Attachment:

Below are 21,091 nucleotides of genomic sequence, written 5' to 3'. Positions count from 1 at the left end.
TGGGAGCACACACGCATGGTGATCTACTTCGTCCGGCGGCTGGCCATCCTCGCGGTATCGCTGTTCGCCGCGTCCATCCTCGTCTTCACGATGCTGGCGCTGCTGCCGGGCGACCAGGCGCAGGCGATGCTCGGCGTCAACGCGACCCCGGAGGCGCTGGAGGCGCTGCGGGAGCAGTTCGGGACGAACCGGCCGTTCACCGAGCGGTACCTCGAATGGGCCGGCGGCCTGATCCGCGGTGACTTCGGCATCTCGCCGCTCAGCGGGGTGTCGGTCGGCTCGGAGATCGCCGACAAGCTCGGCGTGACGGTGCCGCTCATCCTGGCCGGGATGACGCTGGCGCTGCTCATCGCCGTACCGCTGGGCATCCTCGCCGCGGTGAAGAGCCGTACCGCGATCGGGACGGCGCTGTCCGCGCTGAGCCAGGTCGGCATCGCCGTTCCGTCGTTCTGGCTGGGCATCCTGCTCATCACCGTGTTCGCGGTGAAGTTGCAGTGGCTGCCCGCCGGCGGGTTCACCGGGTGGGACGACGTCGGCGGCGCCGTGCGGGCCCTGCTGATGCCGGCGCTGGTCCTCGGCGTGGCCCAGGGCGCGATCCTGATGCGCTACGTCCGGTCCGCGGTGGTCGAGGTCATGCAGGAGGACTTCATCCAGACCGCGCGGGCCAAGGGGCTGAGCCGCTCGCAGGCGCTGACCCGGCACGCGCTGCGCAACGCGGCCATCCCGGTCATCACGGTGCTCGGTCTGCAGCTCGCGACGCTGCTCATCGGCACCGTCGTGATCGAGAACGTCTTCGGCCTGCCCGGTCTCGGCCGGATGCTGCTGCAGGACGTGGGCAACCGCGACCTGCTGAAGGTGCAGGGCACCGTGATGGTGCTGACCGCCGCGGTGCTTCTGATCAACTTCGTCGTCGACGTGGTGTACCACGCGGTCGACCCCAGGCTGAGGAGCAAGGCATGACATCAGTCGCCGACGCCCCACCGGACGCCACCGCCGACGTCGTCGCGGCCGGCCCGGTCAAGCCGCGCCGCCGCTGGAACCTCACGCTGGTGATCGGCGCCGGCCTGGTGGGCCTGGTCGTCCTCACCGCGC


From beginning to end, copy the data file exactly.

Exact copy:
Below are 21,091 nucleotides of genomic sequence, written 5' to 3'. Positions count from 1 at the left end.
TGGGAGCACACACGCATGGTGATCTACTTCGTCCGGCGGCTGGCCATCCTCGCGGTATCGCTGTTCGCCGCGTCCATCCTCGTCTTCACGATGCTGGCGCTGCTGCCGGGCGACCAGGCGCAGGCGATGCTCGGCGTCAACGCGACCCCGGAGGCGCTGGAGGCGCTGCGGGAGCAGTTCGGGACGAACCGGCCGTTCACCGAGCGGTACCTCGAATGGGCCGGCGGCCTGATCCGCGGTGACTTCGGCATCTCGCCGCTCAGCGGGGTGTCGGTCGGCTCGGAGATCGCCGACAAGCTCGGCGTGACGGTGCCGCTCATCCTGGCCGGGATGACGCTGGCGCTGCTCATCGCCGTACCGCTGGGCATCCTCGCCGCGGTGAAGAGCCGTACCGCGATCGGGACGGCGCTGTCCGCGCTGAGCCAGGTCGGCATCGCCGTTCCGTCGTTCTGGCTGGGCATCCTGCTCATCACCGTGTTCGCGGTGAAGTTGCAGTGGCTGCCCGCCGGCGGGTTCACCGGGTGGGACGACGTCGGCGGCGCCGTGCGGGCCCTGCTGATGCCGGCGCTGGTCCTCGGCGTGGCCCAGGGCGCGATCCTGATGCGCTACGTCCGGTCCGCGGTGGTCGAGGTCATGCAGGAGGACTTCATCCAGACCGCGCGGGCCAAGGGGCTGAGCCGCTCGCAGGCGCTGACCCGGCACGCGCTGCGCAACGCGGCCATCCCGGTCATCACGGTGCTCGGTCTGCAGCTCGCGACGCTGCTCATCGGCACCGTCGTGATCGAGAACGTCTTCGGCCTGCCCGGTCTCGGCCGGATGCTGCTGCAGGACGTGGGCAACCGCGACCTGCTGAAGGTGCAGGGCACCGTGATGGTGCTGACCGCCGCGGTGCTTCTGATCAACTTCGTCGTCGACGTGGTGTACCACGCGGTCGACCCCAGGCTGAGGAGCAAGGCATGACATCAGTCGCCGACGCCCCACCGGACGCCACCGCCGACGTCGTCGCGGCCGGCCCGGTCAAGCCGCGCCGCCGCTGGAACCTCACGCTGGTGATCGGCGCCGGCCTGGTGGGCCTGGTCGTCCTCACCGCGC